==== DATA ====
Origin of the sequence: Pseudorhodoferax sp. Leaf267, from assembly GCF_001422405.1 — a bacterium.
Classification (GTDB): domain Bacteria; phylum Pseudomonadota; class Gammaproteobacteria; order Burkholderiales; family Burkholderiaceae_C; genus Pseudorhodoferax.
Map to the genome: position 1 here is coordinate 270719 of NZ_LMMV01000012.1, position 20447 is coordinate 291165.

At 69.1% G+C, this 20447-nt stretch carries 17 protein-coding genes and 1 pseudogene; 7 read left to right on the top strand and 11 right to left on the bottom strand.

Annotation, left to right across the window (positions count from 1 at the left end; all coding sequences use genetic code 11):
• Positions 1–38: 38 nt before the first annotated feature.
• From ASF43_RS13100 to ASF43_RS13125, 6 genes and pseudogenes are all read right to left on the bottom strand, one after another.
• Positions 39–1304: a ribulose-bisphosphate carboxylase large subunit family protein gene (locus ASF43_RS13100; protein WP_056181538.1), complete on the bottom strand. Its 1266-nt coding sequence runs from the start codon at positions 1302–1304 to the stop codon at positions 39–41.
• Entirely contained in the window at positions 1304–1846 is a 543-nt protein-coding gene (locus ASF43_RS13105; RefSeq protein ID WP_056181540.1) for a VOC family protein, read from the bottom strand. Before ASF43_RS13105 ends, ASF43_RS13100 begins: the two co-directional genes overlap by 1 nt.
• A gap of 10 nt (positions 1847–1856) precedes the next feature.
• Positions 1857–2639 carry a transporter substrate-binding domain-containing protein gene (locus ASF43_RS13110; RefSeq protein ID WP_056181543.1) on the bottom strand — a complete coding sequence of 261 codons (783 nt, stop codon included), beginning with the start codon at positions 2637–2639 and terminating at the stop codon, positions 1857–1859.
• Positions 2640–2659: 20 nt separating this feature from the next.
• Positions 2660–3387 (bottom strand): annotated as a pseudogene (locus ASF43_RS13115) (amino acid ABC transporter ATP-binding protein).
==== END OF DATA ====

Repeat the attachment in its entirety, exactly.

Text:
Origin of the sequence: Pseudorhodoferax sp. Leaf267, from assembly GCF_001422405.1 — a bacterium.
Classification (GTDB): domain Bacteria; phylum Pseudomonadota; class Gammaproteobacteria; order Burkholderiales; family Burkholderiaceae_C; genus Pseudorhodoferax.
Map to the genome: position 1 here is coordinate 270719 of NZ_LMMV01000012.1, position 20447 is coordinate 291165.

At 69.1% G+C, this 20447-nt stretch carries 17 protein-coding genes and 1 pseudogene; 7 read left to right on the top strand and 11 right to left on the bottom strand.

Annotation, left to right across the window (positions count from 1 at the left end; all coding sequences use genetic code 11):
• Positions 1–38: 38 nt before the first annotated feature.
• From ASF43_RS13100 to ASF43_RS13125, 6 genes and pseudogenes are all read right to left on the bottom strand, one after another.
• Positions 39–1304: a ribulose-bisphosphate carboxylase large subunit family protein gene (locus ASF43_RS13100; protein WP_056181538.1), complete on the bottom strand. Its 1266-nt coding sequence runs from the start codon at positions 1302–1304 to the stop codon at positions 39–41.
• Entirely contained in the window at positions 1304–1846 is a 543-nt protein-coding gene (locus ASF43_RS13105; RefSeq protein ID WP_056181540.1) for a VOC family protein, read from the bottom strand. Before ASF43_RS13105 ends, ASF43_RS13100 begins: the two co-directional genes overlap by 1 nt.
• A gap of 10 nt (positions 1847–1856) precedes the next feature.
• Positions 1857–2639 carry a transporter substrate-binding domain-containing protein gene (locus ASF43_RS13110; RefSeq protein ID WP_056181543.1) on the bottom strand — a complete coding sequence of 261 codons (783 nt, stop codon included), beginning with the start codon at positions 2637–2639 and terminating at the stop codon, positions 1857–1859.
• Positions 2640–2659: 20 nt separating this feature from the next.
• Positions 2660–3387 (bottom strand): annotated as a pseudogene (locus ASF43_RS13115) (amino acid ABC transporter ATP-binding protein).